NAB now predicting two cash rate cuts in 2019: Alan Oster

NAB now predicting two cash rate cuts in 2019: Alan Oster
NAB now predicting two cash rate cuts in 2019: Alan Oster

EXPERT OBSERVATION

We now think that the RBA will make two rate cuts in 2019.

Growth appears to have lost significant momentum, placing at risk further improvement in the labour market at a time when inflation poses little constraint on policy and financial stability risks have abated.

We have pencilled in one 25bp cut to 1.25% in July and a further 25bp cut to 1% in November.

We see the timing of a rate cut as very data dependent; any deterioration in the labour market would lead to cuts and this could happen earlier than the financial market currently anticipates. 

If, as we expect, the loss of momentum in private-sector activity seen in H2 2018 continues, then there is unlikely to be much improvement in the labour market despite its resilience to date. This view is reinforced by the forward indicators in the NAB Business Survey pointing to continuing (if not further) weakening. That is especially so for private consumption and the residential construction cycle.

This means the RBA outlook for a further fall in unemployment to gradually lift wages and ultimately inflation is increasingly in doubt. We therefore expect the RBA to provide some further support to the economy in the form of lower interest rates.

Determining the timing of such moves is much more difficult, but we are forecasting two 25bp cuts in July and November. In this respect, we note that the RBA is independent and the political cycle should and will be irrelevant to the timing of a rate cut.

With monetary policy being forward looking, we think the RBA will act this year on a “no regrets” basis to boost economic activity and to offset a likely (on our forecasts) increase in unemployment in 2020. It is possible that further policy adjustment will be required in 2020.

Last month we removed our expectation for any increase in the cash rate over the next 18 months.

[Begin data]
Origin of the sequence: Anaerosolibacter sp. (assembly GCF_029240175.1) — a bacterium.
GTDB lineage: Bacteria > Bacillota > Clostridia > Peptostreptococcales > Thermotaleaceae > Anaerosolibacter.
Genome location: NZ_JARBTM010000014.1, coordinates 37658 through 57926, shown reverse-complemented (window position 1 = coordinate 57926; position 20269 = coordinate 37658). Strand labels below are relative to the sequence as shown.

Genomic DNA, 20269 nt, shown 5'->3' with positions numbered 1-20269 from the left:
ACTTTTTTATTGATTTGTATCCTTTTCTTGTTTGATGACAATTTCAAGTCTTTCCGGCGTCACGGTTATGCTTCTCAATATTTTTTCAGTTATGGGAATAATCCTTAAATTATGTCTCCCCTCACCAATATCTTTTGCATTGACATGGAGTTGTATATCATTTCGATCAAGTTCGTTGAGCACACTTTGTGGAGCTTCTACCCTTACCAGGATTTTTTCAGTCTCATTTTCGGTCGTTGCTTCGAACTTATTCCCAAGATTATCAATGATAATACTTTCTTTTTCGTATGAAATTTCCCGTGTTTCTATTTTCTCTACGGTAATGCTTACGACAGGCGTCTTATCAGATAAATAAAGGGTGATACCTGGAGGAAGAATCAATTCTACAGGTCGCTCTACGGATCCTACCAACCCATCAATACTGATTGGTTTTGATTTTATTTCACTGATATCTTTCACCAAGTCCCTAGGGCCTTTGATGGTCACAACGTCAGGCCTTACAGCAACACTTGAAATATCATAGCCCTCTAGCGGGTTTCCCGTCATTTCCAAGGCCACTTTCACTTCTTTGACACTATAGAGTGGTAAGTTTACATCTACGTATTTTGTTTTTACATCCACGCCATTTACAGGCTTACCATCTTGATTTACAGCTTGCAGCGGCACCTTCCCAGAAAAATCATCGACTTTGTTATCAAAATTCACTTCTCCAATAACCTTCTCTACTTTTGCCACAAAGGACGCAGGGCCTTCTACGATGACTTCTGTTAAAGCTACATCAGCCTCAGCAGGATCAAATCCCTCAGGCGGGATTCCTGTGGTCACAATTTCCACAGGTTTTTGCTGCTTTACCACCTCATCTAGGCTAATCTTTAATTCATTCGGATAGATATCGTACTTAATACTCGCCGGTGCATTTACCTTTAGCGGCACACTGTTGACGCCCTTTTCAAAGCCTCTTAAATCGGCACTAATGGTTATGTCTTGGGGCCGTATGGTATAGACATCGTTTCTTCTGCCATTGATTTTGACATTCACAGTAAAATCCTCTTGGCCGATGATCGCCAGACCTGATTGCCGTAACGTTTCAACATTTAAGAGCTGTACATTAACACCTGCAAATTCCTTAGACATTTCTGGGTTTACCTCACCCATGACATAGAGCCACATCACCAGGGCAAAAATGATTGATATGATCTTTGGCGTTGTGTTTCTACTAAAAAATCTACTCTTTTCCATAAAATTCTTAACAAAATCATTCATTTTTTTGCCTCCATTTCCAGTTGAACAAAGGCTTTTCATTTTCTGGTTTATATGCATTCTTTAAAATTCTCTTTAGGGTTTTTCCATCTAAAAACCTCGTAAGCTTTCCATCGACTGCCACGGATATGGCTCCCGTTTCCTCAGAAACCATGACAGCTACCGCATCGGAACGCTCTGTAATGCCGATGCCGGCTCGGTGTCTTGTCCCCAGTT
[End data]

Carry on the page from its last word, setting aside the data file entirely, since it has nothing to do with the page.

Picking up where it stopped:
Even when judged against the RBA’s relatively positive outlook for growth and relatively good labour market outcomes, there seemed little case for a near-term increase in the cash rate given inflation remained a little below target. In shifting our view, we noted that, if anything, there was a significant chance of a near-term interest rate cut, particularly should building downside risks materialise.

The Q4 national accounts confirmed that the downturn in the residential construction sector is likely to be as sharp as we had previously forecast and similar in magnitude to the early 1990s recession. It also confirmed that consumption growth has remained weak, alongside only modest growth in household income.

The NAB Monthly Business Survey showed that the business sector lost significant momentum through the second half of 2018, with low business confidence suggesting little expected improvement. Indeed forward indicators in the Survey all suggested that firms believe that the loss of momentum will continue.

The only part of the Survey that had maintained strong momentum is employment, but we see this as very much related to previously strong conditions in H1 2018. The key question then is: will employment continue to hold up?

We fear not, given job advertisements have declined modestly for a number of months, suggesting that employment growth will ease. While we have only made modest downward revisions to our previous growth forecasts of 2.4% this year and 2.2% next year, we now expect little if any improvement in the near term in the unemployment rate, with an eventual increase later in the forecast horizon.

Wage growth is predicted to lift to around 2½ -2¾% by the end 2020 - not seen to be enough to see inflation rise to the middle of the RBA target band.

There remains some downside risks to our growth forecasts - and consequently labour market and inflation forecasts - if there turn out to be significant ‘wealth effects’ from the fall in house prices or if business investment should turn out materially weaker, as the Business Survey has begun to suggest as a risk.

What developments would allow the RBA to continue to keep interest rates on hold?

Chiefly, if the unemployment rate remained low – or declined further – in spite of ongoing weak consumption growth and the downturn in housing construction. That seems unlikely to us.

Substantial fiscal stimulus in the upcoming Budget would also be helpful, as would a sustained reduction in short-end funding pressures faced by lenders.

Alan Oster is the Chief Economist for NAB Group

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Rba Rate Decision Nab

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